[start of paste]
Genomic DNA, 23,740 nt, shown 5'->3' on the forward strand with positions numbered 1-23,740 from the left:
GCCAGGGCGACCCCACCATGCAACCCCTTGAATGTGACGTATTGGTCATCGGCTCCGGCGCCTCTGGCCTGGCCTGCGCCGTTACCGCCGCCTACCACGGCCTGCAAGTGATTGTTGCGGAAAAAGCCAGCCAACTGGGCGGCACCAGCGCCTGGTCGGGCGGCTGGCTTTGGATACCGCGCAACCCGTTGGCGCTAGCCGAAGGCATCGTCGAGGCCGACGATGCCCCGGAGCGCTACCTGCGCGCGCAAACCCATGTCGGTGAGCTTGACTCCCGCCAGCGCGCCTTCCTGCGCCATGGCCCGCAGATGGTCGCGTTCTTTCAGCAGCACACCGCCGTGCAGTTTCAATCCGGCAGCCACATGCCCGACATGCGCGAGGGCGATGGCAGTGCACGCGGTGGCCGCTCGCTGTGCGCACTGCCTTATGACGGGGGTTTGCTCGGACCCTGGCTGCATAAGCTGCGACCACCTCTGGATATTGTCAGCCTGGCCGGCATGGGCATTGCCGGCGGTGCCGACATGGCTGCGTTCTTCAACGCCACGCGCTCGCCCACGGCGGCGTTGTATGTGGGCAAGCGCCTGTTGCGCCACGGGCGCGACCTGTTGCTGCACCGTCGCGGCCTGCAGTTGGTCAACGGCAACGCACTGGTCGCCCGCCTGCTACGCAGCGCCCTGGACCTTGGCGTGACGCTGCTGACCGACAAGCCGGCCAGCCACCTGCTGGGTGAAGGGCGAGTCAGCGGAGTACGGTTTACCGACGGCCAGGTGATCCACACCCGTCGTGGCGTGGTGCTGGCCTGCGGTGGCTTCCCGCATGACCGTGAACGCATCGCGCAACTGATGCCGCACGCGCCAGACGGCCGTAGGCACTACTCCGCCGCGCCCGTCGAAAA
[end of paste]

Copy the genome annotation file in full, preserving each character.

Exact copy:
Genomic DNA, 23,740 nt, shown 5'->3' on the forward strand with positions numbered 1-23,740 from the left:
GCCAGGGCGACCCCACCATGCAACCCCTTGAATGTGACGTATTGGTCATCGGCTCCGGCGCCTCTGGCCTGGCCTGCGCCGTTACCGCCGCCTACCACGGCCTGCAAGTGATTGTTGCGGAAAAAGCCAGCCAACTGGGCGGCACCAGCGCCTGGTCGGGCGGCTGGCTTTGGATACCGCGCAACCCGTTGGCGCTAGCCGAAGGCATCGTCGAGGCCGACGATGCCCCGGAGCGCTACCTGCGCGCGCAAACCCATGTCGGTGAGCTTGACTCCCGCCAGCGCGCCTTCCTGCGCCATGGCCCGCAGATGGTCGCGTTCTTTCAGCAGCACACCGCCGTGCAGTTTCAATCCGGCAGCCACATGCCCGACATGCGCGAGGGCGATGGCAGTGCACGCGGTGGCCGCTCGCTGTGCGCACTGCCTTATGACGGGGGTTTGCTCGGACCCTGGCTGCATAAGCTGCGACCACCTCTGGATATTGTCAGCCTGGCCGGCATGGGCATTGCCGGCGGTGCCGACATGGCTGCGTTCTTCAACGCCACGCGCTCGCCCACGGCGGCGTTGTATGTGGGCAAGCGCCTGTTGCGCCACGGGCGCGACCTGTTGCTGCACCGTCGCGGCCTGCAGTTGGTCAACGGCAACGCACTGGTCGCCCGCCTGCTACGCAGCGCCCTGGACCTTGGCGTGACGCTGCTGACCGACAAGCCGGCCAGCCACCTGCTGGGTGAAGGGCGAGTCAGCGGAGTACGGTTTACCGACGGCCAGGTGATCCACACCCGTCGTGGCGTGGTGCTGGCCTGCGGTGGCTTCCCGCATGACCGTGAACGCATCGCGCAACTGATGCCGCACGCGCCAGACGGCCGTAGGCACTACTCCGCCGCGCCCGTCGAAAA